Living in our Tenerife luxury homes is a piece of heaven on Earth, and often we need nothing more than to be here at Abama. Professional sport facilities, our gorgeous beach, infinity pools, an exclusive spa and Michelin-starred restaurants place everything we could wish for at our fingertips. Still, every paradise has hidden treasures and wonders to discover and, as our fortunate residents well know, our luxury resort in Tenerife is no exception. One of the most astounding features of our island is its unique volcanic landscape, filled with places that are simply stunning.
One of these incredible places located a short distance from our exclusive properties is La Cueva del Viento (the Cave of the Wind). It is the largest volcanic tube in the European Union, and one of the great natural subterranean marvels of the world. Today we invite you down into the depths of the Earth to learn more about this treasure, hidden in the skirts of the Teide volcano for millennia.
La Cueva del Viento, the geological jewel of the Teide
To get to La Cueva del Viento from our luxury properties in Tenerife, you’ll need to drive towards the north of the island about 40 kilometers until you arrive in the municipality of Icod de los Vinos, close to the Teide National Park. There, among the steep streets of Icod, just next to a parking area, you’ll find the Visitor’s Centre of La Cueva del Viento and the entrance to the cave.
Before you begin your journey, realize that what you are about to see is completely unique. La Cueva del Viento is the longest volcanic tube in Europe, and the fifth longest in the world after four in Hawaii. Its depth is more than 17 kilometers, and the interior is home to a multitude of beautiful subterranean passageways. It formed over 27,000 years ago from basaltic lava during the eruption of the Pico Viejo volcano, and the cascades that were emitted were very fluid and great in number. The result was the creation of a network of staggered galleries at different heights, a phenomenon that cannot be observed anywhere else in the world.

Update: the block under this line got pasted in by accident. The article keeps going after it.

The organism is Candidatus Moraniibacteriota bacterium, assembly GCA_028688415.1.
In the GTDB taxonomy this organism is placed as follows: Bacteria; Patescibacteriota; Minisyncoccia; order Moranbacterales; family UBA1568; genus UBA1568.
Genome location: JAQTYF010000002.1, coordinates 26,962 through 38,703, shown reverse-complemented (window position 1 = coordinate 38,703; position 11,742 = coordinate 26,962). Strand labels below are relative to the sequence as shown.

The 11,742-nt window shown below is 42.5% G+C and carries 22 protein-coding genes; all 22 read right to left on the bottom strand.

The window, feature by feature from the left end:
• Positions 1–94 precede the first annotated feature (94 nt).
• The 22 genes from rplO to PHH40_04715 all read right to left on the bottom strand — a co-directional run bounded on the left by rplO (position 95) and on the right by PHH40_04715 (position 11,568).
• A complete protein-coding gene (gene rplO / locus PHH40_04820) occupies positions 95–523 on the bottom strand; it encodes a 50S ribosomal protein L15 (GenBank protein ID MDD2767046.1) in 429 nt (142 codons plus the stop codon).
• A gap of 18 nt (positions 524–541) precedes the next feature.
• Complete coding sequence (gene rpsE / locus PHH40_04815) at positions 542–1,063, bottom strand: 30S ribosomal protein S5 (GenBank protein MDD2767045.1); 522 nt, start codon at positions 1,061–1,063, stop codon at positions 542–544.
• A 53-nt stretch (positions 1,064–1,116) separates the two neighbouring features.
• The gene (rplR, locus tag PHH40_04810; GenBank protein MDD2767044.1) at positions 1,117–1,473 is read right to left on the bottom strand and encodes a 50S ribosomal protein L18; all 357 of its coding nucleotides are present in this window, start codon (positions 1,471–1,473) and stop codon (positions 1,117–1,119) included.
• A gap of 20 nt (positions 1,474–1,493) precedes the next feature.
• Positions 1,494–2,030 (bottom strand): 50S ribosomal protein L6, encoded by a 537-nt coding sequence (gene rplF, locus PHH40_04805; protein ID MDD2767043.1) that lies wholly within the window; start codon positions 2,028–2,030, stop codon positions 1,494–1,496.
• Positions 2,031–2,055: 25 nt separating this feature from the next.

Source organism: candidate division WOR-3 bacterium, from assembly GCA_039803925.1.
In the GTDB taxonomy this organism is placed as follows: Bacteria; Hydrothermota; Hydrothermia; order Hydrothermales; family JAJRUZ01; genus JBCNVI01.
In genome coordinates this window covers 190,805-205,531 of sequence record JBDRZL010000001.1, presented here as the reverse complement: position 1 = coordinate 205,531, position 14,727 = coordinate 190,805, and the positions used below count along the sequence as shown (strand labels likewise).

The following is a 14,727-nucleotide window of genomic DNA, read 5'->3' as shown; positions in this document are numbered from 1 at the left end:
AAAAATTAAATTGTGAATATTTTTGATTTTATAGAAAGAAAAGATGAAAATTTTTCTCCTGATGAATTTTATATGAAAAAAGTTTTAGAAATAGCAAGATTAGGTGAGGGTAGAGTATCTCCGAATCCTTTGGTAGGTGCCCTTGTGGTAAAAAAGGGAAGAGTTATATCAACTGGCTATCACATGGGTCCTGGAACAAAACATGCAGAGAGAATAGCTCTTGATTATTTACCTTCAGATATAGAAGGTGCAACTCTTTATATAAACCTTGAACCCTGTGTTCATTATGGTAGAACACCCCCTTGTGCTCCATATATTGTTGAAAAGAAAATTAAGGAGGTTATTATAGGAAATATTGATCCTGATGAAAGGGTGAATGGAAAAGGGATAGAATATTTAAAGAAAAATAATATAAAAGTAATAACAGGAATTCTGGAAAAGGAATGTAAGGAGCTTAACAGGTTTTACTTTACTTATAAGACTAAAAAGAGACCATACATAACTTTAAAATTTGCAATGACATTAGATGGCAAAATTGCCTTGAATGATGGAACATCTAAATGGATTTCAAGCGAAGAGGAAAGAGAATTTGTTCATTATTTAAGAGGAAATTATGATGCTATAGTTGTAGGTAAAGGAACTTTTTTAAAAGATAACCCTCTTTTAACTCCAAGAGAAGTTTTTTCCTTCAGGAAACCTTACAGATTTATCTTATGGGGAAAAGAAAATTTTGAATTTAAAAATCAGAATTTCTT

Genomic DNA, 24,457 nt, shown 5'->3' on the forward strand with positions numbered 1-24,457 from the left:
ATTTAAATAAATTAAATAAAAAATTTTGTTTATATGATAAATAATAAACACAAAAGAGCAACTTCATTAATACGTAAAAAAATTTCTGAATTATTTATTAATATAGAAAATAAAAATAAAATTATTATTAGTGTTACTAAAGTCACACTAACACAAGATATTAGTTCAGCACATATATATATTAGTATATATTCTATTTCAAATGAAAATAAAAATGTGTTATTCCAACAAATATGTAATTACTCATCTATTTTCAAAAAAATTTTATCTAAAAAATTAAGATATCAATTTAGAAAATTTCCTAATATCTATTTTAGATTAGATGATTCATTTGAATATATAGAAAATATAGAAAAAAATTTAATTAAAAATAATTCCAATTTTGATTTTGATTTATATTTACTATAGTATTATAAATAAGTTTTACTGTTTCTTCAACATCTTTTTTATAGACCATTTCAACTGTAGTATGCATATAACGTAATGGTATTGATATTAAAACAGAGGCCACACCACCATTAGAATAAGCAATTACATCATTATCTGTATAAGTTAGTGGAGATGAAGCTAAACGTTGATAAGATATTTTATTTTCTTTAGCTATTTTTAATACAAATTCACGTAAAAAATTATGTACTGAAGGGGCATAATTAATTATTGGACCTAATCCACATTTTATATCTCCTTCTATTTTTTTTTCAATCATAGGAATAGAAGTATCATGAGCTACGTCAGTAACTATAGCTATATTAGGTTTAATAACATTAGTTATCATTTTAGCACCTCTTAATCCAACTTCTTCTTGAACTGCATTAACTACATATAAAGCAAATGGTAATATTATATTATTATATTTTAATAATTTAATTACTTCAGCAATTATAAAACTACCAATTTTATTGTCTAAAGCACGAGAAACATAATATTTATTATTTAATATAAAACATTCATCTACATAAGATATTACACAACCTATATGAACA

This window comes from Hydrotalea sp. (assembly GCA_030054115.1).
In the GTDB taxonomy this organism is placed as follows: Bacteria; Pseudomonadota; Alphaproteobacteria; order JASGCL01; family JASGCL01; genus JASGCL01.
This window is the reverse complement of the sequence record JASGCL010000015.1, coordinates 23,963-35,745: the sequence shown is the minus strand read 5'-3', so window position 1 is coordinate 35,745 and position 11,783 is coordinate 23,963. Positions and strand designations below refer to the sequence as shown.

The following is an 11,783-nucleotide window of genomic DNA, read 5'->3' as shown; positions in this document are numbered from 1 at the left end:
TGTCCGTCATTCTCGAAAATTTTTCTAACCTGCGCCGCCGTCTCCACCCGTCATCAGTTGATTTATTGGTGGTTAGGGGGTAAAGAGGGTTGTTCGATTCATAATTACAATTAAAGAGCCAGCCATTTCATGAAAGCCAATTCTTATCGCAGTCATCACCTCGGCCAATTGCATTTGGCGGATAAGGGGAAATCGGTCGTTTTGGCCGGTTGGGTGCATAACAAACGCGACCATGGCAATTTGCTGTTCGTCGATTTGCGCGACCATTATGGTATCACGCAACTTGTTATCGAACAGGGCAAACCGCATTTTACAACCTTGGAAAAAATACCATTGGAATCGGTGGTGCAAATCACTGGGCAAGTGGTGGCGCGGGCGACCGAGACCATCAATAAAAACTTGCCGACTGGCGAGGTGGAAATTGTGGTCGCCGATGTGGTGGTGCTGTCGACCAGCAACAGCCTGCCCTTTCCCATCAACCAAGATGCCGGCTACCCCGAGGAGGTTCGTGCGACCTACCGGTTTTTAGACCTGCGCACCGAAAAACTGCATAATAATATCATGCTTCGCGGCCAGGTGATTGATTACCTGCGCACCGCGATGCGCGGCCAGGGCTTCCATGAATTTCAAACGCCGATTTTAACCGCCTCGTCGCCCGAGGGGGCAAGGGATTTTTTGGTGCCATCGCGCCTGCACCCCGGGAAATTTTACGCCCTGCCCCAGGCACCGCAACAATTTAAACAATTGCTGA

From the Visitors’ Centre, after taking in some interesting information accompanied by illustrated panels in multiple languages, your guide will bring you to the mouth of the cave in the volcano’s hillside. Get ready to walk through cylindrical tunnels as you gaze upon impressive stalactites, lava cascades, natural terraces, and lava lakes illuminated only by the lanterns of the experts who will accompany you on your journey and explain what happened to bring about these rarest of natural formations.
But that’s not all. In the pitch blackness of this cave lies a hidden trove of fauna: over 190 unique species, the majority invertebrates. It seems that they have been the only inhabitants of this cave, as the many uncovered fossils from Canary Islands prehistory testify.
La Cueva del Viento isn’t the typical cave tourism route with stalactites and stalagmites lit with garish colours and filled with gangways and railings, but rather a destination focused on the protection and conservation of a still virginal natural wonder. This is a place to immerse yourself in a fascinating landscape and feel like a real spelunker exploring the unknown.